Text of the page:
Increased intakes of omega-3 fatty acids may decrease the risk of heart disease and heart attack in people with low fish intakes, says a new study from The Netherlands.
Daily intakes of eicosapentaenoic acid (EPA) and docosahexaenoic acid (DHA) of about 240 milligrams was associated with a 50 per cent reduction in the risk of coronary heart disease (CHD), compared with intakes of about 40 milligrams, according to findings published in the Journal of Nutrition.
Furthermore, the highest average intake of DHA and EPA was associated with a 38 per cent reduction in the heart attack, said researchers from Wageningen University following a study with over 21,000 people with low fish intakes.
The heart health benefits of consuming oily fish, and the omega-3 fatty acids they contain, are well-documented, being first reported in the early 1970s by Jorn Dyerberg and his co-workers in The Lancet and The American Journal of Clinical Nutrition. To date, the polyunsaturated fatty acids (PUFAs) have been linked to improvements in blood lipid levels, a reduced tendency of thrombosis, blood pressure and heart rate improvements, and improved vascular function.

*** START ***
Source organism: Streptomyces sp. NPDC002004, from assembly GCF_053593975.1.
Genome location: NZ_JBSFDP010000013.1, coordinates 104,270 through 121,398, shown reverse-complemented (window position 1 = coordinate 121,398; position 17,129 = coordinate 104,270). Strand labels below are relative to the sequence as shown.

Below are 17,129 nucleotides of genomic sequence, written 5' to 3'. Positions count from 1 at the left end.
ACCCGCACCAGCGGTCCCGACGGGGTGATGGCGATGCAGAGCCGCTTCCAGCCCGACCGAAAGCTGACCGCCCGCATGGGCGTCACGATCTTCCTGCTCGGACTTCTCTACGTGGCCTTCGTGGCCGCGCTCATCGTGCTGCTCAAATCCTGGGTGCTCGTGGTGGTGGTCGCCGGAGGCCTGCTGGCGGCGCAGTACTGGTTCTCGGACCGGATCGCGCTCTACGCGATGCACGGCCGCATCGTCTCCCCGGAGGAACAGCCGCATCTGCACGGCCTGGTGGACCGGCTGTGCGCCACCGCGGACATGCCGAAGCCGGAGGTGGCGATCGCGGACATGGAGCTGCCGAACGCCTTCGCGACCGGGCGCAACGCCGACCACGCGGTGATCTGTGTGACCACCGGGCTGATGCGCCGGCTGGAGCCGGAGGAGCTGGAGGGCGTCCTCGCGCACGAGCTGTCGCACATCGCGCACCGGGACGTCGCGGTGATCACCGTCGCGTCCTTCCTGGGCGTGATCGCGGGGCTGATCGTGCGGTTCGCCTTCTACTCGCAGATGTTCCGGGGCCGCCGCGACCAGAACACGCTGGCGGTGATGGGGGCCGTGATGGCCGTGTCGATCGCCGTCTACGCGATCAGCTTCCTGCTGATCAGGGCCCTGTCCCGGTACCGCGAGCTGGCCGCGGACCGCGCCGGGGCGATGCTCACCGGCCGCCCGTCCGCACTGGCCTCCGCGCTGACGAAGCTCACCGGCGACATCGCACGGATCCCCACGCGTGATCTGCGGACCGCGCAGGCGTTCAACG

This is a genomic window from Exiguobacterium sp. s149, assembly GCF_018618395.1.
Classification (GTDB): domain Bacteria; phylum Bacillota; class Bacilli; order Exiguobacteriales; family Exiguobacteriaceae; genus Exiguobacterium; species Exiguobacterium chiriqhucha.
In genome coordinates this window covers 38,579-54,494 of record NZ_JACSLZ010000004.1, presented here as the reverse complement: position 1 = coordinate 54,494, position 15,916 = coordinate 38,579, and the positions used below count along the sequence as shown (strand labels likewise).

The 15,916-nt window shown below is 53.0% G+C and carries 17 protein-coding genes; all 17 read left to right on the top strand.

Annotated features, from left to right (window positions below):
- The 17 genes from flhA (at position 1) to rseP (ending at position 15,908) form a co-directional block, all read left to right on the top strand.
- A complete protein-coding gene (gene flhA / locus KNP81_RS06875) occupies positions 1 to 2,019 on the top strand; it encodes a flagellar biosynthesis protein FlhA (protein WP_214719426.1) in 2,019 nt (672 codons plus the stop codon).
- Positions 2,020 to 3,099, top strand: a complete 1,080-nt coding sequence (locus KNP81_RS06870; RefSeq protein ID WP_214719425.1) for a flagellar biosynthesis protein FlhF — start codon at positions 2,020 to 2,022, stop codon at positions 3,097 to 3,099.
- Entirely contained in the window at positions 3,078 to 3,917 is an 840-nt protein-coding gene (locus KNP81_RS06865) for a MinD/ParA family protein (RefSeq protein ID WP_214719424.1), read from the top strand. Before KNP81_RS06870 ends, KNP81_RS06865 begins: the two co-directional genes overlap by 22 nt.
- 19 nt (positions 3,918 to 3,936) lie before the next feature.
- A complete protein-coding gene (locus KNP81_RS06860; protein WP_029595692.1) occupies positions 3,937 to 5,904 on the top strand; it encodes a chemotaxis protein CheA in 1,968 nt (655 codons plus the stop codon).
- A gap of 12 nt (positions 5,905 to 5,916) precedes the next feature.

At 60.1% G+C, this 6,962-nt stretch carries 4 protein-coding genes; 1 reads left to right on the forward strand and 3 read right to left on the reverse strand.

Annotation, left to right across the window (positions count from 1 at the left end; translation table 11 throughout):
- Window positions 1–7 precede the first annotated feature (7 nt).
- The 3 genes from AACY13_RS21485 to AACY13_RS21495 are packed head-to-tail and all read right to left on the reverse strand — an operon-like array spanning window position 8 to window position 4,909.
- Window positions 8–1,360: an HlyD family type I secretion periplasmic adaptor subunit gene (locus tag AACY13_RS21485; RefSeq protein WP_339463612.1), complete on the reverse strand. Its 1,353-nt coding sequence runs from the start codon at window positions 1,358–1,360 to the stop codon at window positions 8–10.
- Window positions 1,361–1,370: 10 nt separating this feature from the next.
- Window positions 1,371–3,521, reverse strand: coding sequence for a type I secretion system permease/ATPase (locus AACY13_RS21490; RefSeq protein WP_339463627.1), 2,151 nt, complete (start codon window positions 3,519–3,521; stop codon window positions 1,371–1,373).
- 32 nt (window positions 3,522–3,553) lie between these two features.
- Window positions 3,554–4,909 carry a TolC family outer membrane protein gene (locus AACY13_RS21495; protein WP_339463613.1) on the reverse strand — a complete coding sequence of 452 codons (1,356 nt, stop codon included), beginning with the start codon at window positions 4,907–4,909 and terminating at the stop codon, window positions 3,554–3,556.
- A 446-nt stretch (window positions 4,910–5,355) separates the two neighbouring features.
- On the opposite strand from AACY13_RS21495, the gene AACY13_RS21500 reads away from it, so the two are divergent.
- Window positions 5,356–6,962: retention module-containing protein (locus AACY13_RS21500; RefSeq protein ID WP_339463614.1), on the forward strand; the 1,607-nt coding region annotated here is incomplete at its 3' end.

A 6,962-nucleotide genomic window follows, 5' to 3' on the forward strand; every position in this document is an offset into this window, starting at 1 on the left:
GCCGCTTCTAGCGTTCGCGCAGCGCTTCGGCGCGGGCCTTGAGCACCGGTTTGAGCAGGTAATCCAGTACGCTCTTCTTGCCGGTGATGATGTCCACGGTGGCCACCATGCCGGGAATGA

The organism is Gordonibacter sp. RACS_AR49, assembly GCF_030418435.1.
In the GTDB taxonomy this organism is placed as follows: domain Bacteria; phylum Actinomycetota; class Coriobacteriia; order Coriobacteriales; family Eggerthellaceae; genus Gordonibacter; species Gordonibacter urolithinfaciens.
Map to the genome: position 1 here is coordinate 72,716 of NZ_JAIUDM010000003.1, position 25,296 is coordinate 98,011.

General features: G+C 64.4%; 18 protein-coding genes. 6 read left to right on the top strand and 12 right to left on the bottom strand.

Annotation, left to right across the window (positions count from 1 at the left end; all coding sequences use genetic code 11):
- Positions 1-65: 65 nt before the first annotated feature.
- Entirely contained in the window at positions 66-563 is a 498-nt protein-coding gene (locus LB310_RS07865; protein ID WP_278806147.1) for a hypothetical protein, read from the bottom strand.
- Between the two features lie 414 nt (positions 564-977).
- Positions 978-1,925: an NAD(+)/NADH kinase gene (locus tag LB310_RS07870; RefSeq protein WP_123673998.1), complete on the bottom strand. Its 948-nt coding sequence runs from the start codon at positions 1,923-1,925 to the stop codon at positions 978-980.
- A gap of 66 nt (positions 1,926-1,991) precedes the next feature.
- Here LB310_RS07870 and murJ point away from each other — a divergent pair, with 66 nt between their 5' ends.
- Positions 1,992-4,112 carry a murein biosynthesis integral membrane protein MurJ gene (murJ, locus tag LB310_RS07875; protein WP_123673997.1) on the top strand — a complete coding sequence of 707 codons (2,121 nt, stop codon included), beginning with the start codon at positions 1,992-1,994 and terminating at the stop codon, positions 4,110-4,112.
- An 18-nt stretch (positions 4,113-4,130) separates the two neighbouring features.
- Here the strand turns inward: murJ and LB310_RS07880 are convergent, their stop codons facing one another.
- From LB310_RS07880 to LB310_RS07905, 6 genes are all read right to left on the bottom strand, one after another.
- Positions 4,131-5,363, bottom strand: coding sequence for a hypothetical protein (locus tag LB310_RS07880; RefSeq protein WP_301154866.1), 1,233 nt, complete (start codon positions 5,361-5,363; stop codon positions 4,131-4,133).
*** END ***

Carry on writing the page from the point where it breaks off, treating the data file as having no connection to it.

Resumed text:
Omega-3 fatty acids, most notably DHA and EPA, have been linked to a wide-range of health benefits, including reduced risk of cardiovascular disease (CVD) and certain cancers, good development of a baby during pregnancy, joint health, and improved behaviour and mood.